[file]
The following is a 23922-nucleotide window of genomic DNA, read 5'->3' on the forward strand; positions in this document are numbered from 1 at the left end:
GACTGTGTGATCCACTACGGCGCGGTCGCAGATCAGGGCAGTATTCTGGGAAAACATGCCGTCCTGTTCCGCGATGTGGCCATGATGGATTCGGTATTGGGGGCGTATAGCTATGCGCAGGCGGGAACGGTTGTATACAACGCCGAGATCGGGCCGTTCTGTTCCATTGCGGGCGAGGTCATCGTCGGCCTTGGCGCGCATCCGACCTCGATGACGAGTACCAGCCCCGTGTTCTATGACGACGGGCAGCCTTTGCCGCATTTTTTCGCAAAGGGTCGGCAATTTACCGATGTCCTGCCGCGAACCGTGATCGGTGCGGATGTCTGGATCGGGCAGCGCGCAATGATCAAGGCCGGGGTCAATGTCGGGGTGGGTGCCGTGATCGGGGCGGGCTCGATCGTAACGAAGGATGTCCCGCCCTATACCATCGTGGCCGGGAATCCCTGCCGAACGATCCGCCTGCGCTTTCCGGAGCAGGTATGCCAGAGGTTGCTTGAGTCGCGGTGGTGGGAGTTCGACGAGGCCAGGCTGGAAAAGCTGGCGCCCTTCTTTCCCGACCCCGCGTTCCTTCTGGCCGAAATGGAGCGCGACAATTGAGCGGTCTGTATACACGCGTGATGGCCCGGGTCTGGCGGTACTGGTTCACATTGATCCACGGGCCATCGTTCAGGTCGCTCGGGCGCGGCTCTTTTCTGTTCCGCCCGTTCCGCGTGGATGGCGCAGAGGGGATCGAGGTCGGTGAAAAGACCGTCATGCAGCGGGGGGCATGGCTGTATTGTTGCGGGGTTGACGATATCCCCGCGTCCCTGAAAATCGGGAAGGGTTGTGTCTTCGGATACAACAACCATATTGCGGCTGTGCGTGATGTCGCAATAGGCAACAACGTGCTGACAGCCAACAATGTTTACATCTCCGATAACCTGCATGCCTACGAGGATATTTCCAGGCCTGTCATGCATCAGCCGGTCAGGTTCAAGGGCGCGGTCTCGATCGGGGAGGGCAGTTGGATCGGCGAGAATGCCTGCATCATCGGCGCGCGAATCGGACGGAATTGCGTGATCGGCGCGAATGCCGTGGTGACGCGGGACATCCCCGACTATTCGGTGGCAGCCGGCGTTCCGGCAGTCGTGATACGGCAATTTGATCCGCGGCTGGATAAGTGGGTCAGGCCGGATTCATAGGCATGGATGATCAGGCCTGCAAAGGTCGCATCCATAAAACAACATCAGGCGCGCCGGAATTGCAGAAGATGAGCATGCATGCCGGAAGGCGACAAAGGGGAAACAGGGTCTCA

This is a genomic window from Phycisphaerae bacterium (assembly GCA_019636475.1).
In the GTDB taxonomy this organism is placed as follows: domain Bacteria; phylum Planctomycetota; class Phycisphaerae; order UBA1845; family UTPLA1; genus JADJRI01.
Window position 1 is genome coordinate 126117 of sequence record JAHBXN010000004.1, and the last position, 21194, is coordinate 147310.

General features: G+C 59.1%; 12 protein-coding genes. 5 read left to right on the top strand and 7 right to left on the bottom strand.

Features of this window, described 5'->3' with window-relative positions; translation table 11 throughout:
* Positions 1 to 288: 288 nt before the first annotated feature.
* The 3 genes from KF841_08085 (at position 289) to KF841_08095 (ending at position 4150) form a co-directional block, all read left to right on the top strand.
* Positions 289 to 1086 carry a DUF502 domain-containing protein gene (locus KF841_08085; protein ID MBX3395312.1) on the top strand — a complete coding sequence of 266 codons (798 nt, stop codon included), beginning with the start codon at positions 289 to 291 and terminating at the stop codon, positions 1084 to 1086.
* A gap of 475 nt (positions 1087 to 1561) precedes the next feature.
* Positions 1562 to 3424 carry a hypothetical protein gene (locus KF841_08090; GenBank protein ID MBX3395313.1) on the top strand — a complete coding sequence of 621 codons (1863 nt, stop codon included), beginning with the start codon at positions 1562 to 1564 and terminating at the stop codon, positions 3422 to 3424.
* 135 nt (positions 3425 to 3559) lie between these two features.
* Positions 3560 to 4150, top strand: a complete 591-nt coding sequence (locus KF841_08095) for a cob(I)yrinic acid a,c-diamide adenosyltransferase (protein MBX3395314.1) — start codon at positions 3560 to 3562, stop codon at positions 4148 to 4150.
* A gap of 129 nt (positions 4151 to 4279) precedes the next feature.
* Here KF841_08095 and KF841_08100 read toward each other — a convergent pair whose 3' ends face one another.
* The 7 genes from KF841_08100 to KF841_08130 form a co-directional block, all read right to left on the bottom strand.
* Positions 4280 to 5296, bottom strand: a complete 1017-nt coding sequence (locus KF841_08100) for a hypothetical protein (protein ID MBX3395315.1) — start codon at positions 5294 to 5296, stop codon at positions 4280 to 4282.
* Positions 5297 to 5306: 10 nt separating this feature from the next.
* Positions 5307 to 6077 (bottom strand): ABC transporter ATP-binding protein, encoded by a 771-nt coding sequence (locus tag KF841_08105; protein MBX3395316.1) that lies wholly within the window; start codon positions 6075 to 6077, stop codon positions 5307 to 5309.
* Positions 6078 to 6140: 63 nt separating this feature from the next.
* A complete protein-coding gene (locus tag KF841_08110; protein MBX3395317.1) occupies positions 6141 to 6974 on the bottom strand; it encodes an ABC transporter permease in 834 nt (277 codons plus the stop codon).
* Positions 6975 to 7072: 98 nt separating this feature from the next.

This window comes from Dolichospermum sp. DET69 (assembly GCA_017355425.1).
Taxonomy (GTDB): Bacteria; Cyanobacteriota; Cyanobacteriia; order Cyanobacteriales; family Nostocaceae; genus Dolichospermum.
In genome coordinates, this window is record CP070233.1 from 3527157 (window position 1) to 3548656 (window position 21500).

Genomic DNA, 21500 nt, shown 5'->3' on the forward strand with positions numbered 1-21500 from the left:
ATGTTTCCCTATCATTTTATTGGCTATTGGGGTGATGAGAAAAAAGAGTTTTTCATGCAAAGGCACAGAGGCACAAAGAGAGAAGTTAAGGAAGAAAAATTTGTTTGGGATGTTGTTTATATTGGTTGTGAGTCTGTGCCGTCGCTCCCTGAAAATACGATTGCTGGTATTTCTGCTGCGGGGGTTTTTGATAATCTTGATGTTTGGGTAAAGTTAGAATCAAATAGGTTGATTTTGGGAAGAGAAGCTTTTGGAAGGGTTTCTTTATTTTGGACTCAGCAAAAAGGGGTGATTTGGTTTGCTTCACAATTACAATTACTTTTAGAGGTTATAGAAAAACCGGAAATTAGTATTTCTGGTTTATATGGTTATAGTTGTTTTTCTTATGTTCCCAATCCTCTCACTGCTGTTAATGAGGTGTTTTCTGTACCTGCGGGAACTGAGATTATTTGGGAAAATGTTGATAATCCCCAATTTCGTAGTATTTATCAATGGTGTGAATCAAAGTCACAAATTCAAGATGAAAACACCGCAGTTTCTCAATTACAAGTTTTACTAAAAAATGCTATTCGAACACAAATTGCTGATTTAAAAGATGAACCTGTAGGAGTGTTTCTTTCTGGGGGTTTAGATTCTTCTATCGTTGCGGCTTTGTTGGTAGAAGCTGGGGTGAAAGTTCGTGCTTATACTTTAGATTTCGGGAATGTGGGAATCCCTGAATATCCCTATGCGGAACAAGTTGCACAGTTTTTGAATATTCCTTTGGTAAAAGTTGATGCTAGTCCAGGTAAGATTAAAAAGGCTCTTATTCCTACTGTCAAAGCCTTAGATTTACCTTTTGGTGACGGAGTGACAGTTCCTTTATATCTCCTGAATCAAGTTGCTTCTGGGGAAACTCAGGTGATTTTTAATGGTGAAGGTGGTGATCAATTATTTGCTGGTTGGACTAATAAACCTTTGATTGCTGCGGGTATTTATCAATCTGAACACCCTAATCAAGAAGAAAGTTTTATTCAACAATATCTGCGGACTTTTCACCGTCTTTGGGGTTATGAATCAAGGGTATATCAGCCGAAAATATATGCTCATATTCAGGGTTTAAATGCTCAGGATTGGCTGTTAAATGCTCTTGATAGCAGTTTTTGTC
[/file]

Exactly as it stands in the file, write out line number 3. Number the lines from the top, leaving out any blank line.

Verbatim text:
This is a genomic window from Phycisphaerae bacterium (assembly GCA_019636475.1).